05.16.2013 0

Did the IRS act alone?

By Robert Romano

“We were simply doing what our bosses ordered.”

So say the Internal Revenue Service (IRS) employees in Cincinnati who were charged with targeting tea party and other conservative groups with improper and invasive scrutiny, according a Fox19 in Cincinnati exclusive report on May 15.

If true, this seemingly contradicts a Treasury Inspector General report on the matter released earlier that day, which stated: “the Determinations Unit developed and implemented inappropriate criteria in part due to insufficient oversight provided by management. Specifically, only first-line management approved references to the Tea Party in the … listing criteria before it was implemented.”

So, if the employees were just following orders, who gave the orders? According to the report, the Determinations Unit supposedly acted alone.

“We asked the Acting Commissioner, Tax Exempt and Government Entities Division; the Director, EO; and Determinations Unit personnel if the criteria were influenced by any individual or organization outside the IRS. All of these officials stated that the criteria were not influenced by any individual or organization outside the IRS,” the report states.

So, the agency says nobody told them to do it. Which does not actually prove the matter. It merely states that agency members denied they were influenced from outside the agency.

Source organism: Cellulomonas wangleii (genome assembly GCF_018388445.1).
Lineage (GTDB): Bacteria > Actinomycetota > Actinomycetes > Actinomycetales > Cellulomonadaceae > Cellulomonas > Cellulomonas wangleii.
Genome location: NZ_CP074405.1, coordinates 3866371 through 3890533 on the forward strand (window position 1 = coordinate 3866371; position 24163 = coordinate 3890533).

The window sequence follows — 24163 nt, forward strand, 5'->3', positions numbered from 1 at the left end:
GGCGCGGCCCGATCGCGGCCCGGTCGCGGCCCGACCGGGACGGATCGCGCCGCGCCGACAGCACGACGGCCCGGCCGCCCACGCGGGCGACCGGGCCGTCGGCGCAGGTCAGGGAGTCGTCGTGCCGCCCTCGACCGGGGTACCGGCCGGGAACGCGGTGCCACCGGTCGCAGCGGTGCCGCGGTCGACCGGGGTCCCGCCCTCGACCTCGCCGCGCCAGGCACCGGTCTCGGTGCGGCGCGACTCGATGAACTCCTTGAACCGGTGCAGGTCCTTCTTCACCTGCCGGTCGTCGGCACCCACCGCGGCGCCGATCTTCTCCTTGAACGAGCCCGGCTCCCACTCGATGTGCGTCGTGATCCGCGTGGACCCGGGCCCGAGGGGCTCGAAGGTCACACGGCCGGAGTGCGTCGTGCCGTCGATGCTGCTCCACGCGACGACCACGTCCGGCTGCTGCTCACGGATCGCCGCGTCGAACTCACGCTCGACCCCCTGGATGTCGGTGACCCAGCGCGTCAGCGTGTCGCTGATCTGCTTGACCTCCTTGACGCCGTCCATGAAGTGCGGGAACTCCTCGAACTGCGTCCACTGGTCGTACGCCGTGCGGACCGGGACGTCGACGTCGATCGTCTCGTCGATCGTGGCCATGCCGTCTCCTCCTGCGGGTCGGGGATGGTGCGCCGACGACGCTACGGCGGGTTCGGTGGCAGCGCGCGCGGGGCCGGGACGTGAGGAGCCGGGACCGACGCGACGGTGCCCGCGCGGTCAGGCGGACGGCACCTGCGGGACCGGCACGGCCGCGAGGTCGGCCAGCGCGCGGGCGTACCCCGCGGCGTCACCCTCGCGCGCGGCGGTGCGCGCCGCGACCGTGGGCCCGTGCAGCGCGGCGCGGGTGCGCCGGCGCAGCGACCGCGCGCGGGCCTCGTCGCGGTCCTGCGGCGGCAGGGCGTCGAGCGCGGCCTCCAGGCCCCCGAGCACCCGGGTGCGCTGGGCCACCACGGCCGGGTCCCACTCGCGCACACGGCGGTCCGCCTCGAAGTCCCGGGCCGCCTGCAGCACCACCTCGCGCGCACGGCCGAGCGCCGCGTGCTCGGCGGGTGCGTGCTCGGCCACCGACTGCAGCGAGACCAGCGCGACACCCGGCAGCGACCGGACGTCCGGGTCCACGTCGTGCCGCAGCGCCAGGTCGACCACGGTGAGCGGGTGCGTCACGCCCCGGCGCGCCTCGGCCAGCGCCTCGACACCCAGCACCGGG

But is that true? Did the IRS really just suddenly take it upon itself to target the tea party?

If so, it would have had to internally develop the presumption — without any outside stimulus — that such groups applying for tax-exempt status under section 501(c) of the Internal Revenue Code were actually engaged in electioneering as their primary purpose and subjected them to special scrutiny, meanwhile approving the applications of other organizations.

501(c)(4), (5), and (6) organizations are legally allowed to engage in electioneering so long as it is not the group’s primary purpose.

According to the report, other non-tea party organizations’ applications were approved in a timely manner, while tea party groups’ applications were held up for months and months: “For Fiscal Year 2012, the average time it took the Determinations Unit to complete processing applications requiring additional information from organizations applying for tax-exempt status … was 238 calendar days according to IRS data. In comparison, the average time a potential political case was open as of December 17, 2012, was 574 calendar days.”